Friday, 20 July 2012

Another trip to Ha'ir

The extreme heat in Saudi at this time of year doesn't lend itself to exploring pastures new so I spent Friday morning at Ha'ir pivot fields again south east of Riyadh. A good find was the osprey that over wintered on the river but apart from that there wasn't much about. It shouldn't be too long until autumn migrants start passing through though.

Male namaqua dove

Carmine darter

A full list of the 21 species of bird seen is HERE on e-Bird

Thursday, 19 July 2012


Still slow on the bird front, summer visitors to this part of the world are understandably few. But I did see a couple of pallid swift at Ha'ir pivot fields which could be early migrants. Barn swallow were hawking over the cut grass in good numbers with plenty of locally fledged young sporting their short tail streamers.

One thing this part of the world isn't short of is dragonflies. The run off pools around the edges of the fields provide good hunting grounds for these aerial masters. The commonest of the odonata species is the slender skimmer but more easy to see with their bright scarlet bodies is the carmine darter.

Carmine darter

Slender skimmer

A full list of the 19 species of birds seen is HERE on e-Bird.

Friday, 13 July 2012

Braving the heat in Saudi

As the thermometer is creeping up to the high forties here in Riyadh it takes extra effort to get out birding and being summer there are fewer birds around anyway. But I dragged myself out of bed at 4 a.m. to see what was around the Ha'ir pivot fields south east of the city equipped with my newly serviced and returned camera and long lens.

The haze kept a lot of the heat off but the reeds were fairly quiet although but I soon added eastern olivaceous warbler to my KSA list, a bird that's a fairly common summer visitor to these parts. The reeds also held a small party of red avadavat still mostly in their striking summer plumage together with a couple of drabber juvenile birds and a few (caspian) reed warbler. From the fields a single common quail was heard with it's distinctive 'wet my lips' call.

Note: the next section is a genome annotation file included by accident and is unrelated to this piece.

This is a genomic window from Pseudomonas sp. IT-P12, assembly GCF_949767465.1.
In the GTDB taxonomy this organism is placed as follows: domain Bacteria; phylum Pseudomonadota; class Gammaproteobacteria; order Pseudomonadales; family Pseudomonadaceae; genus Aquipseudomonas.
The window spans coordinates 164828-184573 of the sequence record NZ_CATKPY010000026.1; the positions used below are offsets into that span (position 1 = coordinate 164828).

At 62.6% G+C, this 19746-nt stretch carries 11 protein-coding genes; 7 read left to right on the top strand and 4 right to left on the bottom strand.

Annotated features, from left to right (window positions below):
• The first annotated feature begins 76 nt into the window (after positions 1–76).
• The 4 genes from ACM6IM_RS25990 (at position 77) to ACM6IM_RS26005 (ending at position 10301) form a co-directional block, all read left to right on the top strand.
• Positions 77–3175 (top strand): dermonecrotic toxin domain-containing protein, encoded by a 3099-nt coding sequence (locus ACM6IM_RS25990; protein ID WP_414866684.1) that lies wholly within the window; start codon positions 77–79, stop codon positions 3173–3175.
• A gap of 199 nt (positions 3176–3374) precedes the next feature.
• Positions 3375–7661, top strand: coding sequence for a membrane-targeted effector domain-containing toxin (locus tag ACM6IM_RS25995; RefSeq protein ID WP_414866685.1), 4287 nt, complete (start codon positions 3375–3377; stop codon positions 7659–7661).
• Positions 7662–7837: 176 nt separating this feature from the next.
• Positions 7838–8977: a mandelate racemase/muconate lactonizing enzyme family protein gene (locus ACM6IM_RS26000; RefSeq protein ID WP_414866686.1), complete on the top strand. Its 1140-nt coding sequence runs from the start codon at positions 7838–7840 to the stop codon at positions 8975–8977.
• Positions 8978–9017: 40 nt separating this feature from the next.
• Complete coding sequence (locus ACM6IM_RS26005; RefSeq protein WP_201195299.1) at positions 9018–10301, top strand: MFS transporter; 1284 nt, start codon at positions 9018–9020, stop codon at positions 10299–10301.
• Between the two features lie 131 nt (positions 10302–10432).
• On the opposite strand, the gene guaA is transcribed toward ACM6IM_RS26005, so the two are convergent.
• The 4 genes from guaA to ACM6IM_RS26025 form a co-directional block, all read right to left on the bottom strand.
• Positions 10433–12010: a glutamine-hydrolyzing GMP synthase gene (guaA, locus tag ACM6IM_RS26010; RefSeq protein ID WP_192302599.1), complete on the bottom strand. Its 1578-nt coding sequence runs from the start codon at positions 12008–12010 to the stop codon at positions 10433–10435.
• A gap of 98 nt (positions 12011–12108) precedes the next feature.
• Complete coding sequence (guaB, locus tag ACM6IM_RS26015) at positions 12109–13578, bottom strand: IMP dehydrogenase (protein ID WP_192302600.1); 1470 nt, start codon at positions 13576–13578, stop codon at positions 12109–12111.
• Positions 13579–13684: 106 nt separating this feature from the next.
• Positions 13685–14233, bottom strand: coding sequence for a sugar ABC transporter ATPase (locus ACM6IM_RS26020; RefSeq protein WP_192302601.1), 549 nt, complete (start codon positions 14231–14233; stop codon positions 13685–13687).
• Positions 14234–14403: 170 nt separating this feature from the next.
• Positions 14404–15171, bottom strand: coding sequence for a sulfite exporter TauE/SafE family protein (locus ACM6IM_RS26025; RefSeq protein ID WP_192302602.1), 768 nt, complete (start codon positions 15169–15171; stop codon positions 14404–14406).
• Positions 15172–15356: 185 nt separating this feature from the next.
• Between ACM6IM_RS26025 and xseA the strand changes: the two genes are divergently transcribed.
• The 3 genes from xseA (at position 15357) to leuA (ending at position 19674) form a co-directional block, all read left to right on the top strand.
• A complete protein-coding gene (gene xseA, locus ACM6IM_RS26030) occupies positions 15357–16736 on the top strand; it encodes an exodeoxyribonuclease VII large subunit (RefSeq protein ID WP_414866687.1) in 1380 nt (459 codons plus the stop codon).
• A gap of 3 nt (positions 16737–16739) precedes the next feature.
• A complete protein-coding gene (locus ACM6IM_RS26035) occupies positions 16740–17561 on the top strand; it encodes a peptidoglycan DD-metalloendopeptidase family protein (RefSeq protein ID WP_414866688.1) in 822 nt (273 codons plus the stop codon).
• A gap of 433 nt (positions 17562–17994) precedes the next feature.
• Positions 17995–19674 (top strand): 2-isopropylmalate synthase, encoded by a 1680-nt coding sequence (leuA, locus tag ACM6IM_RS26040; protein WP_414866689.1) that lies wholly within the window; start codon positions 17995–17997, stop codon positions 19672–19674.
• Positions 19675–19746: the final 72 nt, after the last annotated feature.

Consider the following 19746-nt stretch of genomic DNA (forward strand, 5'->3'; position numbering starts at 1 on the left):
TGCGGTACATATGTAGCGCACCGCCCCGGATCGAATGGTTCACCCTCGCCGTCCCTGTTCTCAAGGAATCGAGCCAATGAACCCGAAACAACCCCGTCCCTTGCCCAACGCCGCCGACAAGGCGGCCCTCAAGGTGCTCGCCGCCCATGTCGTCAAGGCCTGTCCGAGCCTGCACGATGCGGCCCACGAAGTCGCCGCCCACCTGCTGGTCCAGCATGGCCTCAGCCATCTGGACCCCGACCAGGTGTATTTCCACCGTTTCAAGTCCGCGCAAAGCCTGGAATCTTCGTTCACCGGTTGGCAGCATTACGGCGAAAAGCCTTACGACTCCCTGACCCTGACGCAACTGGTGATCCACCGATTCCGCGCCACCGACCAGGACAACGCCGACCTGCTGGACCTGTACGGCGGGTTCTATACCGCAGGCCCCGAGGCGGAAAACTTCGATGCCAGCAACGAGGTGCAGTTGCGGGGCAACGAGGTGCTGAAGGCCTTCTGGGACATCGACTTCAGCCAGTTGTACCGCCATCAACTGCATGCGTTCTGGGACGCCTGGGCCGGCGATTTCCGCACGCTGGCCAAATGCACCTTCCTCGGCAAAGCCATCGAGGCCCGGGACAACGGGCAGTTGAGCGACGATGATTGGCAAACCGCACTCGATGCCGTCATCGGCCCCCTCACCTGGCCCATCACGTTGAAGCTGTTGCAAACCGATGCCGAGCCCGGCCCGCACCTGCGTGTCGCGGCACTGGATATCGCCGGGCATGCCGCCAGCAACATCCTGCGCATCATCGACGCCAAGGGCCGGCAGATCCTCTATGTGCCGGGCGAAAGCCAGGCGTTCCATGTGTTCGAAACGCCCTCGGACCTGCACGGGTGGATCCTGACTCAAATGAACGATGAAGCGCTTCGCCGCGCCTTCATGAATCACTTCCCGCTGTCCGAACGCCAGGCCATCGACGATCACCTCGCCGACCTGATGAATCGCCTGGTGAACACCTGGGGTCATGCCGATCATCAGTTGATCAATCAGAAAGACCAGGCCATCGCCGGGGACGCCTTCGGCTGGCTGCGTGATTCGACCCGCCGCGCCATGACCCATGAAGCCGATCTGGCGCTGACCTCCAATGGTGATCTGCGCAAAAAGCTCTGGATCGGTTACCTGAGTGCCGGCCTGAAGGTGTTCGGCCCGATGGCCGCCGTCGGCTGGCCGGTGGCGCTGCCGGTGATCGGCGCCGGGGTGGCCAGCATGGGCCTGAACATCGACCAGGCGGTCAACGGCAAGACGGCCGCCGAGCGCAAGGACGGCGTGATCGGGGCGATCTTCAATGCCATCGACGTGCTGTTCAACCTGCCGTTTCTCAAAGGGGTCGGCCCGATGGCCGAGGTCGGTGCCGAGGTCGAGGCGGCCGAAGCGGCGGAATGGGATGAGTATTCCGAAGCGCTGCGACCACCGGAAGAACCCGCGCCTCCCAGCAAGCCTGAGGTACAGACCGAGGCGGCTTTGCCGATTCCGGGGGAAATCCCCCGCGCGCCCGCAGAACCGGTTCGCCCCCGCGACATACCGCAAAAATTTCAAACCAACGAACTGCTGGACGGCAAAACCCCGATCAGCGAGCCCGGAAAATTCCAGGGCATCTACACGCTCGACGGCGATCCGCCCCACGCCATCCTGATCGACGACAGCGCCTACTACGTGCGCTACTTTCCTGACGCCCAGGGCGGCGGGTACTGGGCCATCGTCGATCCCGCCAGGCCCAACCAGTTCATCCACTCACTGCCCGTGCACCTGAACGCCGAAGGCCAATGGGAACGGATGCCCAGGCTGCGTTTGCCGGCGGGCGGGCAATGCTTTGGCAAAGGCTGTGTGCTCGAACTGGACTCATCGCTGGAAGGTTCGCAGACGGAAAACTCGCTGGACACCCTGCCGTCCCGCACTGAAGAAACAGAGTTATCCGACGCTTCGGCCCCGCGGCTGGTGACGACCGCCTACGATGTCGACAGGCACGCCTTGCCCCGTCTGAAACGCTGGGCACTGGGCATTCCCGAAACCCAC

Caspian reed warbler

Waders were few and far between but I did boot a green sandpiper from what remains of the winter run off pools at the edge of the fields which also held about 50 moorhen.

In the last field I visited I soon found a pair (?) of feldegg yellow wagtail indicating they had at least tried to breed. As far as I know yellow wagtails breeding was only confirmed in KSA about ten years ago so that was a good find. But most interesting was a group of five plovers darting about a dry patch in the middle of the field. They suggested little ringed plover but I only got the briefest of views before they flew off in a tight flock never to be seen again. They gave a distinctive p'choo call, unlike little ringed plover. It's possible they were Kittlitz plover and I will have a good look for them next week.

A full day list is on e-bird HERE

Sunday, 1 July 2012

Blakeney seals

On a recent (and increasingly rare) trip back to England I visited some good friends at Blakeney on the North Norfolk coast. The whole coast is a birding paradise with Cley, Holme and Titchwell all close. I took a trip out on my friends boat to the tip of Blakeney Point where there is a colony of both grey seal and common seal.

It was a fairly choppy day and on the way out we saw sandwich tern, common tern and little tern together with common seabirds such as common gull and cormorant.

there were a good number of seals at the point basking in the sun and several of the more inquisitive individuals came out to have a look at our boat giving plenty of photo opportunities.

Common seal

Grey seal

Grey seal

Common seals

Common gull

Common tern

Grey seal

Grey seal

The seal colony